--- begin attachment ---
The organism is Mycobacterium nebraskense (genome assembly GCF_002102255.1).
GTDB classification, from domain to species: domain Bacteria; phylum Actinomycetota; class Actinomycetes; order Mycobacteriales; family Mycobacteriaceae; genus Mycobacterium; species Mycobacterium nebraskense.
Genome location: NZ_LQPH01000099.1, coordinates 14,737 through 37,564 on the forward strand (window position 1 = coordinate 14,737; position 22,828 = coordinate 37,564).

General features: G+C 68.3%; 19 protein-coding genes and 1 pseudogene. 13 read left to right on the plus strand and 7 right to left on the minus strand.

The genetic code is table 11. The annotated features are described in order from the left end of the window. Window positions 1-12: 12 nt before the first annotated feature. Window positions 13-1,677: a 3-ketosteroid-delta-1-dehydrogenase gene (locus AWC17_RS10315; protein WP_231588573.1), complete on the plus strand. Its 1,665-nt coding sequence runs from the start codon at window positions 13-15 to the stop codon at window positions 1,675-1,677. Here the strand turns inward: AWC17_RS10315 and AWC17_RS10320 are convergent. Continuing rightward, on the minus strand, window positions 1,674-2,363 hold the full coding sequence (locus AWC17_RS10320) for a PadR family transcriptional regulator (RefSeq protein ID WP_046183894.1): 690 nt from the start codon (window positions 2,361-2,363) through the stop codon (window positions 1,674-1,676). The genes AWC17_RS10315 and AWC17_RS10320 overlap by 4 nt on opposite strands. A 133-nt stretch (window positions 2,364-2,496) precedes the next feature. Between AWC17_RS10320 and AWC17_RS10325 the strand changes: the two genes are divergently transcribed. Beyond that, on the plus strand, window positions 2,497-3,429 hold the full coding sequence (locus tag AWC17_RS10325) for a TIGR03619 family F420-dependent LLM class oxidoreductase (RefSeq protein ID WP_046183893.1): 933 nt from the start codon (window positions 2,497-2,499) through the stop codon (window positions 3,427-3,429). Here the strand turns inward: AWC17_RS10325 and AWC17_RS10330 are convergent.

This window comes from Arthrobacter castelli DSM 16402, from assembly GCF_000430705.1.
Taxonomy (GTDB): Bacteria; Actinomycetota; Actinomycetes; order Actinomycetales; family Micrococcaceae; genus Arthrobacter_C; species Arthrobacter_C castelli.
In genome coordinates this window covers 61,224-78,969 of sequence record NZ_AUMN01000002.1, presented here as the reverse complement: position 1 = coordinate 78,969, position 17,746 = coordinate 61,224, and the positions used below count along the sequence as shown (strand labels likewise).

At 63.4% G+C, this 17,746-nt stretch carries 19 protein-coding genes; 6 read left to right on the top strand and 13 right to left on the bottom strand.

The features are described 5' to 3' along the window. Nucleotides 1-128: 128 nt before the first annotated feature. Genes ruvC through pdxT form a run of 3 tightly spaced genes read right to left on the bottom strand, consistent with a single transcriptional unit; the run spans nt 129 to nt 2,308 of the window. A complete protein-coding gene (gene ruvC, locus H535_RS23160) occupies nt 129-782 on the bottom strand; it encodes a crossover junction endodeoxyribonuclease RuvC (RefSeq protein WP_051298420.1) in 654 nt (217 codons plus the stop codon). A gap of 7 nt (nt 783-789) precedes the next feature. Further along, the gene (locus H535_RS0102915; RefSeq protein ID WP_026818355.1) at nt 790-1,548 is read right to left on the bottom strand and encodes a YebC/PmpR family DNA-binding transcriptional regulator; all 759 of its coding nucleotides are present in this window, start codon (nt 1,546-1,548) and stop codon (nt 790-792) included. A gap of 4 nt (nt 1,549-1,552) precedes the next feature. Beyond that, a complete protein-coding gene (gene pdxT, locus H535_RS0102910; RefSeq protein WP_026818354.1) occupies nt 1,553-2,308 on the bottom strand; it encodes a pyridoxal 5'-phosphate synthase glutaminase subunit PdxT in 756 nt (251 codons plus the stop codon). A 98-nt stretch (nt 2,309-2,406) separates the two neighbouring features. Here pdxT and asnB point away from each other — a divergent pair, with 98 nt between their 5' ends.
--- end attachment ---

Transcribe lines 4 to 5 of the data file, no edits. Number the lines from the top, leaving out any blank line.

General features: G+C 68.3%; 19 protein-coding genes and 1 pseudogene. 13 read left to right on the plus strand and 7 right to left on the minus strand.

The genetic code is table 11. The annotated features are described in order from the left end of the window. Window positions 1-12: 12 nt before the first annotated feature. Window positions 13-1,677: a 3-ketosteroid-delta-1-dehydrogenase gene (locus AWC17_RS10315; protein WP_231588573.1), complete on the plus strand. Its 1,665-nt coding sequence runs from the start codon at window positions 13-15 to the stop codon at window positions 1,675-1,677. Here the strand turns inward: AWC17_RS10315 and AWC17_RS10320 are convergent. Continuing rightward, on the minus strand, window positions 1,674-2,363 hold the full coding sequence (locus AWC17_RS10320) for a PadR family transcriptional regulator (RefSeq protein ID WP_046183894.1): 690 nt from the start codon (window positions 2,361-2,363) through the stop codon (window positions 1,674-1,676). The genes AWC17_RS10315 and AWC17_RS10320 overlap by 4 nt on opposite strands. A 133-nt stretch (window positions 2,364-2,496) precedes the next feature. Between AWC17_RS10320 and AWC17_RS10325 the strand changes: the two genes are divergently transcribed. Beyond that, on the plus strand, window positions 2,497-3,429 hold the full coding sequence (locus tag AWC17_RS10325) for a TIGR03619 family F420-dependent LLM class oxidoreductase (RefSeq protein ID WP_046183893.1): 933 nt from the start codon (window positions 2,497-2,499) through the stop codon (window positions 3,427-3,429). Here the strand turns inward: AWC17_RS10325 and AWC17_RS10330 are convergent.